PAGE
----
Publications by Type: Journal Article

Vautard, Robert, and Michael Ghil. “Singular spectrum analysis in nonlinear dynamics, with applications to paleoclimatic time series.” Physica D 35, no. 3 (1989): 395–424. Abstract

We distinguish between two dimensions of a dynamical system given by experimental time series. Statistical dimension gives a theoretical upper bound for the minimal number of degrees of freedom required to describe tje attractor up to the accuracy of the data, taking into account sampling and noise problems. The dynamical dimension is the intrinsic dimension of the attractor and does not depend on the quality of the data. Singular Spectrum Analysis (SSA) provides estimates of the statistical dimension. SSA also describes the main physical phenomena reflected by the data. It gives adaptive spectral filters associated with the dominant oscillations of the system and clarifies the noise characteristics of the data. We apply SSA to four paleoclimatic records. The principal climatic oscillations, and the regime changes in their amplitude are detected. About 10 degrees of freedom are statistically significant in the data. Large noise and insufficient sample length do not allow reliable estimates of the dynamical dimension.

Legras, B., and Michael Ghil. “Persistent anomalies, blocking and variations in atmospheric predictability.” Journal of the Atmospheric Sciences 42, no. 5 (1985): 433–471. Abstract

We consider regimes of low-frequency variability in large-scale atmospheric dynamics. The model used for the study of these regimes is the fully-nonlinear, equivalent-barotropic vorticity equation on the sphere, with simplified forcing, dissipation and topography. Twenty-five modes are retained in a spherical harmonics expansion of the streamfunction. Solutions are studied as a function of the nondimensional intensity of the forcing and dissipation.Multiple stationary solutions are obtained as a result of nonlinear interaction between waves, mean flow and orography. The number of modes retained in the analysis permits these multiple equilibria to appear for realistic values of the forcing. The equilibria exhibit blocked and zonal flow patterns bearing a marked resemblance to synoptically defined zonal and blocked Northern Hemisphere midlatitude flows.Wave-wave interactions influence strongly the stability properties of the equilibria and the time evolution of nonequilibrium solutions. Time-dependent solutions show persistent sequences which occur in the phase-space vicinity of the zonal and blocked equilibria. Composite flow patterns of the persistent sequences are similar to the equilibria nearby, which permits the unambiguous definition of quasi-stationary flow regimes, zonal and blocked, respectively. The number of episodes of blocked or zonal flow decreases monotonically as their duration increases, in agreement with observations.The statistics of transitions between the two types of planetary flow regimes are computed from the model's deterministic dynamics. These transitional called breaks in statistical-synoptic long-range forecasting, are shown to be influenced by changes in model parameters. This influence is discussed in terms of the effect of anomalous boundary conditions on large-scale midlatitude atmospheric flow and on its predictability.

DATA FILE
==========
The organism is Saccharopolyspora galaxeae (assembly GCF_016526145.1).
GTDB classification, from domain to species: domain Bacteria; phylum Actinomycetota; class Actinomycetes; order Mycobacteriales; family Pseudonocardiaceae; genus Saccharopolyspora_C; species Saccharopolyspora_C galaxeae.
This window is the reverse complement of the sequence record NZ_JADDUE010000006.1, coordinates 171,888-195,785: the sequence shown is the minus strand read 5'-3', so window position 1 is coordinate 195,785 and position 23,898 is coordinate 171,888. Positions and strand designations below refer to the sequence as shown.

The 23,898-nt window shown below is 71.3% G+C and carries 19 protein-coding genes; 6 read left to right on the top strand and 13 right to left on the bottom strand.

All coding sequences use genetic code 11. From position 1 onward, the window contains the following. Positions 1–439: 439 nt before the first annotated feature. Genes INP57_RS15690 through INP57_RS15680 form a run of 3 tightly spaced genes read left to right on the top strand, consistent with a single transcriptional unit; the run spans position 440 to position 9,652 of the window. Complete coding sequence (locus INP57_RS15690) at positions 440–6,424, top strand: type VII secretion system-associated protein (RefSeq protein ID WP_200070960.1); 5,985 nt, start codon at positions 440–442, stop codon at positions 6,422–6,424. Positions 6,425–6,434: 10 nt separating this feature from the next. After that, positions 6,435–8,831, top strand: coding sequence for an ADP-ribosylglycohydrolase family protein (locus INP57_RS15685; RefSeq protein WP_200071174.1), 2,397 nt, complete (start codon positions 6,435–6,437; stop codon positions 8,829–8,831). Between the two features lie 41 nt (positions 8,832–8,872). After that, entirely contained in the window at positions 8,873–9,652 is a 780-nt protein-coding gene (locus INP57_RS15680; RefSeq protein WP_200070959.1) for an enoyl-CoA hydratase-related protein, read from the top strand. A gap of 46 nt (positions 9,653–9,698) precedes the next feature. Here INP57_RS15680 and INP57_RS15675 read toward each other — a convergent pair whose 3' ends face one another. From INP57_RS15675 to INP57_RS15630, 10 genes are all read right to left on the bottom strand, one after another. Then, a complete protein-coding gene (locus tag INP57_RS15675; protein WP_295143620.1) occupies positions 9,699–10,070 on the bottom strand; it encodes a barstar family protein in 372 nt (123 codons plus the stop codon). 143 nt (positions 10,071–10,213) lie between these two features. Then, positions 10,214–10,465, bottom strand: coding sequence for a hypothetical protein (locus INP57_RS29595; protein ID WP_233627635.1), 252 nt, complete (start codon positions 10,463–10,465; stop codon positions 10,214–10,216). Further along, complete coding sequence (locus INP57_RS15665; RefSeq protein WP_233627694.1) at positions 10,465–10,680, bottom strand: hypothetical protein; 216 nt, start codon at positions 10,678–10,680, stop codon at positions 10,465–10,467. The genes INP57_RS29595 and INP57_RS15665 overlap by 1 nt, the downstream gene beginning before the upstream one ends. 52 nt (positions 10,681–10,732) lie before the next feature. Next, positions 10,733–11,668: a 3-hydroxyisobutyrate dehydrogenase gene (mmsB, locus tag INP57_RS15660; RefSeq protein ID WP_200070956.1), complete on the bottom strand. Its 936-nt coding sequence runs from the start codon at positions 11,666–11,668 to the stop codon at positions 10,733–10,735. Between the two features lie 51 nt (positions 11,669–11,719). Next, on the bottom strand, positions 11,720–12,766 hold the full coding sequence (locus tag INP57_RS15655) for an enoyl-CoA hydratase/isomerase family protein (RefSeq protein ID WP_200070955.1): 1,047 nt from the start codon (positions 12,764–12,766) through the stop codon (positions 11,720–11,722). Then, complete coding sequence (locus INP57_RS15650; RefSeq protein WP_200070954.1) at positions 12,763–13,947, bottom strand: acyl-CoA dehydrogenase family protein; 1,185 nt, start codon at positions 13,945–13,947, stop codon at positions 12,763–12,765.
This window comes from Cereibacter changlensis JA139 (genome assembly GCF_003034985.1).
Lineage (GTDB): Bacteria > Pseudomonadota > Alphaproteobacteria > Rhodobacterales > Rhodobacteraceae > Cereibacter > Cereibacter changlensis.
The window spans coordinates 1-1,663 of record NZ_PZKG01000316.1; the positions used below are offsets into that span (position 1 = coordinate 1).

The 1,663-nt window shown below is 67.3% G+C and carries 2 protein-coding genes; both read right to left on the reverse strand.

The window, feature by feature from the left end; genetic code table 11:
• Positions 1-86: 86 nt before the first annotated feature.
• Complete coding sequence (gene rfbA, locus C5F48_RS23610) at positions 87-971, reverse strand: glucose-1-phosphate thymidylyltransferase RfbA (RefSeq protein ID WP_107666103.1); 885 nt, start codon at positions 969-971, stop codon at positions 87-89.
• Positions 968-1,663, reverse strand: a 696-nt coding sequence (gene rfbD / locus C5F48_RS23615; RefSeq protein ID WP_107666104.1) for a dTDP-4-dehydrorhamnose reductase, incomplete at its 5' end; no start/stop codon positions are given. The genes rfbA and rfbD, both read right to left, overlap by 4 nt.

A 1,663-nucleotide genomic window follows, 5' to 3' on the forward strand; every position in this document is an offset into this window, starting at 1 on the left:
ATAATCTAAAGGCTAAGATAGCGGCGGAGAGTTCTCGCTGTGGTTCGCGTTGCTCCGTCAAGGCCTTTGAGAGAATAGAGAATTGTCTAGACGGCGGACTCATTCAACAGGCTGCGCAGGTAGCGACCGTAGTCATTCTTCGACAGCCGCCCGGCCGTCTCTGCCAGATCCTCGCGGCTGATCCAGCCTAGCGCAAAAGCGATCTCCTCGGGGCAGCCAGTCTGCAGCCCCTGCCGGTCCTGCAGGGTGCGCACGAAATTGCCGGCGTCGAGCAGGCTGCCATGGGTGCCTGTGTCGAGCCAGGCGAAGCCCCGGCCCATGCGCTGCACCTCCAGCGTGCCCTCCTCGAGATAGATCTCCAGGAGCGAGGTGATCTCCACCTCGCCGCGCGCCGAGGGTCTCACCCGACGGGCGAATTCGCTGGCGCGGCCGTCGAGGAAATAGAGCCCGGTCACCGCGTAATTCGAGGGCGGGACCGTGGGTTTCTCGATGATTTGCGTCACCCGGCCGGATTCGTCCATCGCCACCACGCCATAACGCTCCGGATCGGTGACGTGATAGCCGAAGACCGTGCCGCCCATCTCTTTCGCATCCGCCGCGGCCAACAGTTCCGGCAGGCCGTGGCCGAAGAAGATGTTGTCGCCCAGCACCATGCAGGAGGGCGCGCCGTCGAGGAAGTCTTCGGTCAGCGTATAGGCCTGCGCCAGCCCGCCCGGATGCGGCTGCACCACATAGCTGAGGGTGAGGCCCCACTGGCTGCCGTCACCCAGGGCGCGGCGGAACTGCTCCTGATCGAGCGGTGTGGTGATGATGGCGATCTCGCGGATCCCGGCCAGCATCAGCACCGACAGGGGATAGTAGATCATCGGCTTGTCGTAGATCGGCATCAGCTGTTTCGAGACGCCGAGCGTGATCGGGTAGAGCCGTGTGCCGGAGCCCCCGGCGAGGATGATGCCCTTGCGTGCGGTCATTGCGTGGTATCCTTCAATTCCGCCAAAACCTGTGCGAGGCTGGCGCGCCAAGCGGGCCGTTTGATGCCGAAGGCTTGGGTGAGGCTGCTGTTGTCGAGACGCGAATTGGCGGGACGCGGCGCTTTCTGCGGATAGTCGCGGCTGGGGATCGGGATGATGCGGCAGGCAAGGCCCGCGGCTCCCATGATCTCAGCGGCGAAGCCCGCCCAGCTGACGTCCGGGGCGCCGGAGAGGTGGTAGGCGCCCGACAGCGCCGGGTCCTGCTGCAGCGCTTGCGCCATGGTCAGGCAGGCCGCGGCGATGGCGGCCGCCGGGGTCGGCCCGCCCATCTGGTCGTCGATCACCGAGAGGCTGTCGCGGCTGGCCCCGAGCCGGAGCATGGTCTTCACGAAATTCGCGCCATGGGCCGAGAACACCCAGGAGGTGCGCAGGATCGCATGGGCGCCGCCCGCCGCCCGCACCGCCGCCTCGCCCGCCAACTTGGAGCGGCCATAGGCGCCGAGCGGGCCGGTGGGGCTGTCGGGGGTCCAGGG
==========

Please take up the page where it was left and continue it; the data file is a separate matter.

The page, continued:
Ghil, Michael, and John Tavantzis. “Global Hopf Bifurcation in a Simple Climate Model.” Siam Journal on Applied Mathematics 43, no. 5 (1983): 1019–1041. Publisher's Version Abstract
The mathematical structure of a simple climate model is investigated. The model is governed by a system of two nonlinear, autonomous differential equations for the evolution in time of global temperature $T$ and meridional ice-sheet extent $L$. The system's solutions are studied by a combination of qualitative reasoning with explicit calculations, both analytical and numerical. For plausible values of the physical parameters, a branch of periodic solutions obtains, which is both orbitally and structurally stable. The amplitude of the stable periodic solutions in $T$ and $L$ correspond roughly to that obtained from proxy records of Quaternary glaciation cycles. The period of these solutions increases along the branch, until it becomes infinite, while the amplitude of the limiting solution is finite. The limiting solution is a homoclinic orbit formed by the reconnecting separatrix of a saddle. The exchange of stability between the branch of periodic solutions and the steady solution from which it arises is studied by a slight simplification of known methods [20], [21].
Ghil, Michael, and H. Le Treut. “A climate model with cryodynamics and geodynamics.” Journal of Geophysical Research 86 (1981): 5262–5270. Publisher's Version